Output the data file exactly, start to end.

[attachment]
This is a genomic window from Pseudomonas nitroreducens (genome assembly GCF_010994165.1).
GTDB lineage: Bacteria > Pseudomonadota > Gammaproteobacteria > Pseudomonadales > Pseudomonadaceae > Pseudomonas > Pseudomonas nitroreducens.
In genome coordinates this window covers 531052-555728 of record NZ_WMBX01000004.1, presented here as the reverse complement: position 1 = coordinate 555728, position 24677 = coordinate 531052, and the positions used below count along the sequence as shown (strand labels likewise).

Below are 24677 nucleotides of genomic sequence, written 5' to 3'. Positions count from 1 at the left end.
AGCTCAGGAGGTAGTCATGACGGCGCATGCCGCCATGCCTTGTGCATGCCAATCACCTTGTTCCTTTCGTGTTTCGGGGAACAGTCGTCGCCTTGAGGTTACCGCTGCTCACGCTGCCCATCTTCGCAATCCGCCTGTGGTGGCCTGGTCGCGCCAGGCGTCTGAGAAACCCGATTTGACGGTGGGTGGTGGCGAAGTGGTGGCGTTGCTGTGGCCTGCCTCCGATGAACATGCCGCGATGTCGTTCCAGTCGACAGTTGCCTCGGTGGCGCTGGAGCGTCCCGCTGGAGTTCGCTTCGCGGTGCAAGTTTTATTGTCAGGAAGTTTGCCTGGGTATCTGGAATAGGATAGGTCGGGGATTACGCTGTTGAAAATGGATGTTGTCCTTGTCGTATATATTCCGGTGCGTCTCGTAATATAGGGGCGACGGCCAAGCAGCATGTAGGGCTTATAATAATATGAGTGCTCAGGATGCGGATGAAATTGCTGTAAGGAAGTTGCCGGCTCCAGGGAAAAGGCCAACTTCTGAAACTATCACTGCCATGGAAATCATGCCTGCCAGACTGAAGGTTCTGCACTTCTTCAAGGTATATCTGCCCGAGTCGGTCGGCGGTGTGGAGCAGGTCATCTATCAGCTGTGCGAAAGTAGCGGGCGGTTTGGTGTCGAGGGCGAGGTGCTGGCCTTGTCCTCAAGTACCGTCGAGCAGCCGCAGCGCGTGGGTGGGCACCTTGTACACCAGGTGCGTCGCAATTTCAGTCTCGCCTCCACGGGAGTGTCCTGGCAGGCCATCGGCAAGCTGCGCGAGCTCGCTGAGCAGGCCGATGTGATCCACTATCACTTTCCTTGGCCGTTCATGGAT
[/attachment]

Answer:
This is a genomic window from Pseudomonas nitroreducens (genome assembly GCF_010994165.1).
GTDB lineage: Bacteria > Pseudomonadota > Gammaproteobacteria > Pseudomonadales > Pseudomonadaceae > Pseudomonas > Pseudomonas nitroreducens.
In genome coordinates this window covers 531052-555728 of record NZ_WMBX01000004.1, presented here as the reverse complement: position 1 = coordinate 555728, position 24677 = coordinate 531052, and the positions used below count along the sequence as shown (strand labels likewise).

Below are 24677 nucleotides of genomic sequence, written 5' to 3'. Positions count from 1 at the left end.
AGCTCAGGAGGTAGTCATGACGGCGCATGCCGCCATGCCTTGTGCATGCCAATCACCTTGTTCCTTTCGTGTTTCGGGGAACAGTCGTCGCCTTGAGGTTACCGCTGCTCACGCTGCCCATCTTCGCAATCCGCCTGTGGTGGCCTGGTCGCGCCAGGCGTCTGAGAAACCCGATTTGACGGTGGGTGGTGGCGAAGTGGTGGCGTTGCTGTGGCCTGCCTCCGATGAACATGCCGCGATGTCGTTCCAGTCGACAGTTGCCTCGGTGGCGCTGGAGCGTCCCGCTGGAGTTCGCTTCGCGGTGCAAGTTTTATTGTCAGGAAGTTTGCCTGGGTATCTGGAATAGGATAGGTCGGGGATTACGCTGTTGAAAATGGATGTTGTCCTTGTCGTATATATTCCGGTGCGTCTCGTAATATAGGGGCGACGGCCAAGCAGCATGTAGGGCTTATAATAATATGAGTGCTCAGGATGCGGATGAAATTGCTGTAAGGAAGTTGCCGGCTCCAGGGAAAAGGCCAACTTCTGAAACTATCACTGCCATGGAAATCATGCCTGCCAGACTGAAGGTTCTGCACTTCTTCAAGGTATATCTGCCCGAGTCGGTCGGCGGTGTGGAGCAGGTCATCTATCAGCTGTGCGAAAGTAGCGGGCGGTTTGGTGTCGAGGGCGAGGTGCTGGCCTTGTCCTCAAGTACCGTCGAGCAGCCGCAGCGCGTGGGTGGGCACCTTGTACACCAGGTGCGTCGCAATTTCAGTCTCGCCTCCACGGGAGTGTCCTGGCAGGCCATCGGCAAGCTGCGCGAGCTCGCTGAGCAGGCCGATGTGATCCACTATCACTTTCCTTGGCCGTTCATGGAT